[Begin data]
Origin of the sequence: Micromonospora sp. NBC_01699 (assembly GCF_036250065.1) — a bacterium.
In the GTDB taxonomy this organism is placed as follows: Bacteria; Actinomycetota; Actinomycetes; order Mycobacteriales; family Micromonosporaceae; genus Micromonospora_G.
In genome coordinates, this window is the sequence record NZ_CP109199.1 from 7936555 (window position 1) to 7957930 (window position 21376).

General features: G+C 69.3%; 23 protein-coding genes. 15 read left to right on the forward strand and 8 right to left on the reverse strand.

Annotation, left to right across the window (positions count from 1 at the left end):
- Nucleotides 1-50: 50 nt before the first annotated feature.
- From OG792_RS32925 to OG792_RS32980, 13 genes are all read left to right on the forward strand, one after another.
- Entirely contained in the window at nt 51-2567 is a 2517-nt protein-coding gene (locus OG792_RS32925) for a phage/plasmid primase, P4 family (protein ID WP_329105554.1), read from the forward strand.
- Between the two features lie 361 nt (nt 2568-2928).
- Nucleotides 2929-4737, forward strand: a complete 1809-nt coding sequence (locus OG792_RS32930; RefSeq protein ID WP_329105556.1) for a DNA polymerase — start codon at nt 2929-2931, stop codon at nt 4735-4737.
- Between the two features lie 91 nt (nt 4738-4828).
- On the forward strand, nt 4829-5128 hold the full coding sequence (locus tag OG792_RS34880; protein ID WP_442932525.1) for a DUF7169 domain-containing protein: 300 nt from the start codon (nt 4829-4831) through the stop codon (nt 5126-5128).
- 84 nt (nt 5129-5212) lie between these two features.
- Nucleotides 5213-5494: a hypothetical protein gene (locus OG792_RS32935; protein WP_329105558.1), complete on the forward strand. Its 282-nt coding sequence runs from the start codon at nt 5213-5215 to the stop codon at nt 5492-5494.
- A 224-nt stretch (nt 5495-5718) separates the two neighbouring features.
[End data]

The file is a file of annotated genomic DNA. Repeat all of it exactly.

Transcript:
Origin of the sequence: Micromonospora sp. NBC_01699 (assembly GCF_036250065.1) — a bacterium.
In the GTDB taxonomy this organism is placed as follows: Bacteria; Actinomycetota; Actinomycetes; order Mycobacteriales; family Micromonosporaceae; genus Micromonospora_G.
In genome coordinates, this window is the sequence record NZ_CP109199.1 from 7936555 (window position 1) to 7957930 (window position 21376).

General features: G+C 69.3%; 23 protein-coding genes. 15 read left to right on the forward strand and 8 right to left on the reverse strand.

Annotation, left to right across the window (positions count from 1 at the left end):
- Nucleotides 1-50: 50 nt before the first annotated feature.
- From OG792_RS32925 to OG792_RS32980, 13 genes are all read left to right on the forward strand, one after another.
- Entirely contained in the window at nt 51-2567 is a 2517-nt protein-coding gene (locus OG792_RS32925) for a phage/plasmid primase, P4 family (protein ID WP_329105554.1), read from the forward strand.
- Between the two features lie 361 nt (nt 2568-2928).
- Nucleotides 2929-4737, forward strand: a complete 1809-nt coding sequence (locus OG792_RS32930; RefSeq protein ID WP_329105556.1) for a DNA polymerase — start codon at nt 2929-2931, stop codon at nt 4735-4737.
- Between the two features lie 91 nt (nt 4738-4828).
- On the forward strand, nt 4829-5128 hold the full coding sequence (locus tag OG792_RS34880; protein ID WP_442932525.1) for a DUF7169 domain-containing protein: 300 nt from the start codon (nt 4829-4831) through the stop codon (nt 5126-5128).
- 84 nt (nt 5129-5212) lie between these two features.
- Nucleotides 5213-5494: a hypothetical protein gene (locus OG792_RS32935; protein WP_329105558.1), complete on the forward strand. Its 282-nt coding sequence runs from the start codon at nt 5213-5215 to the stop codon at nt 5492-5494.
- A 224-nt stretch (nt 5495-5718) separates the two neighbouring features.